RX570s are about as fast as RX480, but start at ~$150. They are new, come with warranty, and with 2 AAA games which can be considered to be worth ~$120 if you want them, or ~$60 for reselling. RX570 is a better deal. Reply
  • AMD#1 - Tuesday, November 20, 2018 - link

    Well, they released a card this year for the consumer market. My hopes are that Navi will be a better option against NVIDIA RTX, good that Radeon will not support RT. Let NVIDIA first support DX12 with hardware shader units, instead of hanging on to DYING DX11. Reply
  • silverblue - Wednesday, November 21, 2018 - link

    A couple of reviews seem to be showing the Fatboy at similar power consumption (or slightly higher) levels to the 580 Nitro+ (presumably the 1450MHz version) and Red Devil Golden Sample. That's not so bad when you factor in the significantly increased clocks, but the two 580s hardly sipped power to begin with, and basic 580s don't really perform much worse for what would be much lower power consumption. AMD has a product that kind of bridges the gap between the 1060 and the 1070, but uses more power than a 1080... hardly envious, really. The Fatboy has rather poor thermals as well if you don't ramp the fan speed up.

    The 590s we're getting are clocked aggressively on core but not on memory; what would really be interesting is a 590 clocked at 580 levels, even factory overclocked 580 levels. Would it be worth getting a 590 just to undervolt and underclock the core, make use of the extra game in the bundle (once they launch, that is), and essentially be running a more efficient 580? I'd be tempted to overclock the memory at the same time as that appears to be where the 580 is being held back, not core speed.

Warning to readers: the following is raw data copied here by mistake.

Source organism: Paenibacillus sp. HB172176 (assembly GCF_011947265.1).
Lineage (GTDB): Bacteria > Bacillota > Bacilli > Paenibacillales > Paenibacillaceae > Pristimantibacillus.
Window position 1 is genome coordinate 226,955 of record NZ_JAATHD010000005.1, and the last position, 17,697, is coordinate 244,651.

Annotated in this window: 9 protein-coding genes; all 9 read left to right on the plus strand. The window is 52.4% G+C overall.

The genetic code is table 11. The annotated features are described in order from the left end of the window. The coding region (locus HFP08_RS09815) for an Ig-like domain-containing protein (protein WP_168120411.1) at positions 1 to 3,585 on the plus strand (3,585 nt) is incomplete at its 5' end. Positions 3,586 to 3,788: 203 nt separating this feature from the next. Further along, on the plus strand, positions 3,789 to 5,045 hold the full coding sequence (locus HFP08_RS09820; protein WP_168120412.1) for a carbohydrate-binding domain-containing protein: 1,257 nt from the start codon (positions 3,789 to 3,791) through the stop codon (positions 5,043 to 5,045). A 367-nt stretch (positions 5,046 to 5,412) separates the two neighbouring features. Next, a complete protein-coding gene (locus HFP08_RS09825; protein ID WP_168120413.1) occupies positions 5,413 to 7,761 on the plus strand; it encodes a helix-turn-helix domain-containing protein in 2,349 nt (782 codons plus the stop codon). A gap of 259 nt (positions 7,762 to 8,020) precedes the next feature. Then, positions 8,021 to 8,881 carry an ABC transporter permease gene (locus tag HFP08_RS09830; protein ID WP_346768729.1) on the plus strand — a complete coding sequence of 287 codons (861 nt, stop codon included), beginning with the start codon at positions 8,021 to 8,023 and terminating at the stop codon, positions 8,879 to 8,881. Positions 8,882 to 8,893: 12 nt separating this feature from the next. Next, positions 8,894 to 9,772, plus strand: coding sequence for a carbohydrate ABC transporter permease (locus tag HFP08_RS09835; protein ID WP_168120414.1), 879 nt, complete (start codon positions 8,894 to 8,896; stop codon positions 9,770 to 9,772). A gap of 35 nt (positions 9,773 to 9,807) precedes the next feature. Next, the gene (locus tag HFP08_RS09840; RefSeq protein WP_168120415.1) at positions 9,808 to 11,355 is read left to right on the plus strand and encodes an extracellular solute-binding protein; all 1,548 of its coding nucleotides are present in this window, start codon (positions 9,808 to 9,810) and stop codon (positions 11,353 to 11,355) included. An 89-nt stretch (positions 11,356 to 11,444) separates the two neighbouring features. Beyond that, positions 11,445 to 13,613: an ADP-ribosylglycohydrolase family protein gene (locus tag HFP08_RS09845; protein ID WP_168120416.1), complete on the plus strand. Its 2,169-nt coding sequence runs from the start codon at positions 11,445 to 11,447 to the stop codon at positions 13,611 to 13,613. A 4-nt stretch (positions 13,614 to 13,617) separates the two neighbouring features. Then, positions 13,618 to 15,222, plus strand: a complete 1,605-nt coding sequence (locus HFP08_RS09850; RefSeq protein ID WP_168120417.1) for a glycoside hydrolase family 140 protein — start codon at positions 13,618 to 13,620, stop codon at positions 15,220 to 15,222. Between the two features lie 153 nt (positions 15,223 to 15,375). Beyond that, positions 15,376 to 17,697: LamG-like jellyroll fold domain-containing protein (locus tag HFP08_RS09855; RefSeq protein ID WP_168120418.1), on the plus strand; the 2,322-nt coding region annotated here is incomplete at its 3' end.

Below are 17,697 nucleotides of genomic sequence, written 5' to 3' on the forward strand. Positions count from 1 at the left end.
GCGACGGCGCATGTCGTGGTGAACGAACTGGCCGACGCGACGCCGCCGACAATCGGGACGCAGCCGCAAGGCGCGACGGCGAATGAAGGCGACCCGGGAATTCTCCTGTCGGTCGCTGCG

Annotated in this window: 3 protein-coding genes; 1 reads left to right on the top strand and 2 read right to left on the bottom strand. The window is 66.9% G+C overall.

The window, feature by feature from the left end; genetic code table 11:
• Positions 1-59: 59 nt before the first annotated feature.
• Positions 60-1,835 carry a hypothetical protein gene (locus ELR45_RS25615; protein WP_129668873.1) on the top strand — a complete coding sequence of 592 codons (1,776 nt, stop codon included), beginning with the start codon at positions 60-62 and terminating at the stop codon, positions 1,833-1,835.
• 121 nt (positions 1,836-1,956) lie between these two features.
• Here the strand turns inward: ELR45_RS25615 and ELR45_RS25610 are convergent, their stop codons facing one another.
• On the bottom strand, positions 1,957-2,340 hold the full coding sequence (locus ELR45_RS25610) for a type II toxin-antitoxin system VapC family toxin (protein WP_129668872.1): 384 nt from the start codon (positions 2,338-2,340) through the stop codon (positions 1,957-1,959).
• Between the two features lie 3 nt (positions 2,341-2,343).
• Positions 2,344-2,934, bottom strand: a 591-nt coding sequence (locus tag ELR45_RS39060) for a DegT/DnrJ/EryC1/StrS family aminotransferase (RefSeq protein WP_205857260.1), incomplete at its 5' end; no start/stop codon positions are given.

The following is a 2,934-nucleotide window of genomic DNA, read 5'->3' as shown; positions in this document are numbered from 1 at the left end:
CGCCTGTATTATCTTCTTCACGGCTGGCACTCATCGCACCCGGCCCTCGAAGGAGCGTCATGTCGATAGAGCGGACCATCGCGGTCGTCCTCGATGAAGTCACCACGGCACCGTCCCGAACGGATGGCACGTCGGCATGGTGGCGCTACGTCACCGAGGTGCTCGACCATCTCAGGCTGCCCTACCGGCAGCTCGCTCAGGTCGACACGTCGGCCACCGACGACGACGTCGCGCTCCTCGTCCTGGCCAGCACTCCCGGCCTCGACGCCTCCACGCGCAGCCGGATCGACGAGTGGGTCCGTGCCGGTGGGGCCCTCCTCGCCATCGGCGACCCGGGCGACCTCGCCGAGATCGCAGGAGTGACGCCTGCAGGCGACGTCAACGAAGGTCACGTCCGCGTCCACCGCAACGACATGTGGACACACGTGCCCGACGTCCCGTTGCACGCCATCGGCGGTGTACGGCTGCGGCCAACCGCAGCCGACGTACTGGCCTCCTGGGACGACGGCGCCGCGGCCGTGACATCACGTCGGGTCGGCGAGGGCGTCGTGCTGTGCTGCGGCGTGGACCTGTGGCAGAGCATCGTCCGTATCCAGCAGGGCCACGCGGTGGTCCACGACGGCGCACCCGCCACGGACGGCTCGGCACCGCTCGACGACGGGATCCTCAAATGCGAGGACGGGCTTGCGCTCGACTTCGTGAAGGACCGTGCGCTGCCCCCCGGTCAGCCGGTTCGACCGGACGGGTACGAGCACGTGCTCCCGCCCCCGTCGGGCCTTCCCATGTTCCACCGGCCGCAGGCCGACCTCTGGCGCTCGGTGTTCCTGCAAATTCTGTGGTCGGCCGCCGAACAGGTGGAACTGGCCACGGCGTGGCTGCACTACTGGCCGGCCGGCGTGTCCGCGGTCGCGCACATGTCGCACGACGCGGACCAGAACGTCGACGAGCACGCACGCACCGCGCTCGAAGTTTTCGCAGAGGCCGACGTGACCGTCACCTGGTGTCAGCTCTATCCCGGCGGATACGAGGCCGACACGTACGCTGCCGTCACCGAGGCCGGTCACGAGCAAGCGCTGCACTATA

Reply
  • silverblue - Wednesday, November 21, 2018 - link

    I'll be fair to the Fatboy; it does have a zero RPM mode which would explain the thermals. Reply
  • WaltC - Sunday, December 2, 2018 - link

    I just bought a Fatboy...to run in X-fire with my year-old 8GB RX-480 (1.305GHz stock)...! As I am now gaming at 3840x2160, it seemed a worthwhile alternative to dropping $500+ on a single GPU. Paid $297 @ NewEgg & got the 3-game bundle. I read one review by a guy who X-fired a 580 with a 480 without difficulty--and the performance scaled from 70%-90% better when X-Fire is supported. Wouldn't recommend buying two 590's at one time, of course, but for people who already own a 480/580, the X-Fire alternative is the most cost-effective route at present. Gaming sites seem to have forgotten about X-Fire these days, for some reason. Of course, the nVidia 1060 doesn't allow for SLI--so that might be one reason, I suppose. Still, it's kind of baffling as the X-Fire mode seems like such a no brainer. And for those titles that will not X-fire, I'll just run them all @ 1.6GHz on the 590...Until next year when AMD's next < $300 GPU launches...! Then, I may have to think again! Reply
  • quadibloc - Friday, December 7, 2018 - link

    Oh, so Global Foundries does now have a 12 nm process? I'm glad they're doing something a little better than 14 nm at least. Reply

Log in

Don't have an account? Sign up now